I read your post, and I would like to respond but I am extremely busy this weekend, so it will have to wait, but in meantime can you, please, explain what NDPH stands for,  I live in UK and I am not sure what this abbreviation means.
I hope you have better day today
Mini
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Re: migraine investigative work

Post  Sara79 on Mon Jul 03, 2017 8:08 pm

new daily persistent headache

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Re: migraine investigative work

Post  Mini on Thu Nov 30, 2017 4:50 am

Hi, sorry I took such a long time to get back to you, but I have other health issues and have not been coming here for long time but today I came here to post the news about completely new development in M treatment and realised that I did not write back to you.
If it takes 2-3 hours until after taking oral sumatriptan until I am feeling better, does that mean the migraine more likely went away on its own rather than responded to treatment?


This was also my experience with sumatriptan. It took about 2-3 hours to work and often it stopped the attack completely, but at other times my M would return next day (like yours) so I took another sumatriptan, and so it went for 3 sometimes 5 days, until the this particular attack of M ended.

I got use to it and it did not worry me too much that sumatriptan took 2-3 hours to work, as long as I knew that it will work. And it did. I was always grateful for that, since I remember times before sumatriptan were there was nothing, absolutely nothing that would work, and it was hell, horrendous, a nightmare especially when you have young family to take care of.

As I mentioned above in my post about new M treatment I no longer suffer from M, but over decades of suffering every form of headache and M and, like you, trying to find some answers, some rationale to the insanity which is caller MIGRAINE in all it's complexity I nearly drove myself insane.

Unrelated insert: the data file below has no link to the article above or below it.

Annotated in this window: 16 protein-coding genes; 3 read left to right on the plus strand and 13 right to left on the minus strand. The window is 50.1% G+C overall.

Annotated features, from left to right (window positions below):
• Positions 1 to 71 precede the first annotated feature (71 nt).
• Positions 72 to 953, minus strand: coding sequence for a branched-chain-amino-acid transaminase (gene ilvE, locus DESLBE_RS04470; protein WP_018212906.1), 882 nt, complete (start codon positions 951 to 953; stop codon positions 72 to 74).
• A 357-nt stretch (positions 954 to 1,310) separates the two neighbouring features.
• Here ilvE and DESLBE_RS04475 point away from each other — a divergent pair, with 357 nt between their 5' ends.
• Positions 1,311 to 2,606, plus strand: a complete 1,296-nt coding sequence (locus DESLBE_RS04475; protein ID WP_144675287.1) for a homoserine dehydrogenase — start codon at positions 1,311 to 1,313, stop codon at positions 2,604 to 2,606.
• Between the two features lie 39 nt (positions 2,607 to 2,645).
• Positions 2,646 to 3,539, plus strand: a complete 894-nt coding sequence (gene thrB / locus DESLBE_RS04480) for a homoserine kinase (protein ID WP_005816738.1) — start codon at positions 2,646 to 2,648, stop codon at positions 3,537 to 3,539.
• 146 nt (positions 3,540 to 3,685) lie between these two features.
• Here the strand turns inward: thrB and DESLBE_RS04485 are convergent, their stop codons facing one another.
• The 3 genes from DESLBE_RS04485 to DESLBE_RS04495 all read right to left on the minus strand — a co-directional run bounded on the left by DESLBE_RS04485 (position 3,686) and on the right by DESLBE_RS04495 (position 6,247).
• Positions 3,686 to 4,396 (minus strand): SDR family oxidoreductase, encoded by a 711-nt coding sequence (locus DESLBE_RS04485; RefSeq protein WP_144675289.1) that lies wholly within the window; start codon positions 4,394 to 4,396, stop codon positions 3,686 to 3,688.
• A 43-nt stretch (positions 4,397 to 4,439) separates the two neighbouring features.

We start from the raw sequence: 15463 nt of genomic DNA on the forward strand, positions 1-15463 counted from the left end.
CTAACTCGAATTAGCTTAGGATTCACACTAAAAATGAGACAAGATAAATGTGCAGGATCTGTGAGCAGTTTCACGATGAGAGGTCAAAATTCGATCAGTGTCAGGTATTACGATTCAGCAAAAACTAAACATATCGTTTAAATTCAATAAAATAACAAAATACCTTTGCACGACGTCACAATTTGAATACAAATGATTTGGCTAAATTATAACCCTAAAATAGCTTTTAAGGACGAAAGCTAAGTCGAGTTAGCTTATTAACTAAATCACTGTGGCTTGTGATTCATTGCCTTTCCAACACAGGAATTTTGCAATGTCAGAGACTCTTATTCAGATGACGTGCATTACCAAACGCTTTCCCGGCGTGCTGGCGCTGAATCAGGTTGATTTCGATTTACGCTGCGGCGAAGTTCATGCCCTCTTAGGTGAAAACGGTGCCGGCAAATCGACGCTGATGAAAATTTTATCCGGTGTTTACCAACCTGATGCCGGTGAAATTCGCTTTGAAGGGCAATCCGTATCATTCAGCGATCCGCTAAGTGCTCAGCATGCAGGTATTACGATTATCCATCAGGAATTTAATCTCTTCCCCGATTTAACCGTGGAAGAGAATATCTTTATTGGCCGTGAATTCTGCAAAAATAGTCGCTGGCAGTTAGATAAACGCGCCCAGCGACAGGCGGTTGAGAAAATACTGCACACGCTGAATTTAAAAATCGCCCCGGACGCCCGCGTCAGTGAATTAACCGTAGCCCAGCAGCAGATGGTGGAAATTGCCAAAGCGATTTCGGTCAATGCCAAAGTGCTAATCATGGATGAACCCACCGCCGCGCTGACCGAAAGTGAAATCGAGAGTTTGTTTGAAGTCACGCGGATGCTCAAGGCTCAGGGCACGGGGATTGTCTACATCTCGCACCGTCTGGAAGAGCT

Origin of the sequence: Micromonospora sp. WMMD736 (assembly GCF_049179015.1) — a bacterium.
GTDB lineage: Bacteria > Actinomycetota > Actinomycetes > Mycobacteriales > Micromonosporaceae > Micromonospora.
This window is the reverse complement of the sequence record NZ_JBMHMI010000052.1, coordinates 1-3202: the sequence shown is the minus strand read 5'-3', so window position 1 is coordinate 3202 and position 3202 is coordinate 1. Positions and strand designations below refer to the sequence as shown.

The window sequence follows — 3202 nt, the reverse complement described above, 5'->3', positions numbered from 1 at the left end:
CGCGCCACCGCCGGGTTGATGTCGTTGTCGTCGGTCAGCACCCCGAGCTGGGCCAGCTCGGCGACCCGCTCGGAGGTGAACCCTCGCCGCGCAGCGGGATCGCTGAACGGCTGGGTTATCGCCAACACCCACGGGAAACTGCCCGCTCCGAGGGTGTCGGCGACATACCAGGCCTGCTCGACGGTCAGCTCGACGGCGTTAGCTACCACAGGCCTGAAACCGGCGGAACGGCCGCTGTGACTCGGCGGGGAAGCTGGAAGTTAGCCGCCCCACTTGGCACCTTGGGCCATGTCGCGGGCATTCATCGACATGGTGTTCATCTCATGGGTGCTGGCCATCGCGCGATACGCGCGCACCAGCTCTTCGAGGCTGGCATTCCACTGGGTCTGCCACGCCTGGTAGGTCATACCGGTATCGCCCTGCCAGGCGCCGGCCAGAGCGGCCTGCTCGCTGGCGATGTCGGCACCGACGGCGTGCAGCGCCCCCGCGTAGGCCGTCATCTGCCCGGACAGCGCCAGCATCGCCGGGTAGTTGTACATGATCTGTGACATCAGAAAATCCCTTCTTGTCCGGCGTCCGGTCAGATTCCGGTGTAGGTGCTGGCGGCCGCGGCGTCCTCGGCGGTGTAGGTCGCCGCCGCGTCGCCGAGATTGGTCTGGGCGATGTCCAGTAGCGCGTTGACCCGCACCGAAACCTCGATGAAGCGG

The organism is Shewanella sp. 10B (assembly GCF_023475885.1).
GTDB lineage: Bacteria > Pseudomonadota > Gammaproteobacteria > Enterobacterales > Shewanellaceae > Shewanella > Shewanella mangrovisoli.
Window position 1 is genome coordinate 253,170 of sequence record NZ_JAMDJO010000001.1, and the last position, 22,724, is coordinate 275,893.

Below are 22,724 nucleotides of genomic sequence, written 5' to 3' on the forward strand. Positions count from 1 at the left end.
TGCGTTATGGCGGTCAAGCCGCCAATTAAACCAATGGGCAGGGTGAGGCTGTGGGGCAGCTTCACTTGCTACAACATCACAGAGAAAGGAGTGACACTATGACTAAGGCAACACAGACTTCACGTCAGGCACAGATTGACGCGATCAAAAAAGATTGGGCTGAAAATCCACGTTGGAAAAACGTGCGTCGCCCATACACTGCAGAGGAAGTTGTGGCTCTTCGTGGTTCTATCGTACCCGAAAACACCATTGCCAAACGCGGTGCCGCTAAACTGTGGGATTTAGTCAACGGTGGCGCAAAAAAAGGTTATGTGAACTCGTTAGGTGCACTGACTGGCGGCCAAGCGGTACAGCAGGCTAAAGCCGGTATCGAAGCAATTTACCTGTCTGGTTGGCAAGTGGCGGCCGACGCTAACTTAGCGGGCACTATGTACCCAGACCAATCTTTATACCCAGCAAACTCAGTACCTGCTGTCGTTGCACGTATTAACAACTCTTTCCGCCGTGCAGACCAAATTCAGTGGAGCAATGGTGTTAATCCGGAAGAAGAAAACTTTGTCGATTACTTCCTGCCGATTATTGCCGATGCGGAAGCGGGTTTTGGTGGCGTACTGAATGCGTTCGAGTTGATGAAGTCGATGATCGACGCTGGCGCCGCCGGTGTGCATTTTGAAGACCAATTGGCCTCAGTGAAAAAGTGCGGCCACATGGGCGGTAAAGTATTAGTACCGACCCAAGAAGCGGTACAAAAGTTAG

Yes, trying to find triggers, is one of the best ways to help ourselves, but it is also extremely difficult task since it is often not just one, but a combination of several factors that will trigger M. For example bright sunshine day is fine one day, next day it will cause a blinding M, just because we slept badly, or had Chinese meal last night, or a college at work is wearing a strong scent etc. BTW each of these triggers might cause M anyway, even if it is not a bright day. So you see what I mean?

Made a list of such triggers, including all the food, wine etc (there are such lists on internet, combine several of them since they vary) and observe them in connection with your M.
But try not to be too analytical because you will drive yourself mad. Use common sense and trust your intuition, and you will find your answers. I am saying this because, like you I was over-analytical in the past and at times this caused me much anxiety and stress (when things did not make sense) and stress is very bad for M, it is a powerful trigger.
One point I wanted to make is that my neurologist Prof Goadsby use to say that if you suffer from M, all type of head pain is yet another form of M. Mine varied so much in terms of frequency, severity and where the precise location where they occurred in my scull, it was all M in it's various demonstrations.
Anyway, with the discovery of the antibodies and new treatment for M, let's hope this is a new era in M treatment, which like discovery of sumatriptan will bring relief to future generations of sufferers.
I hope you find some answers that will make your M, in all it's forms better, soon.
With best wishes
Mini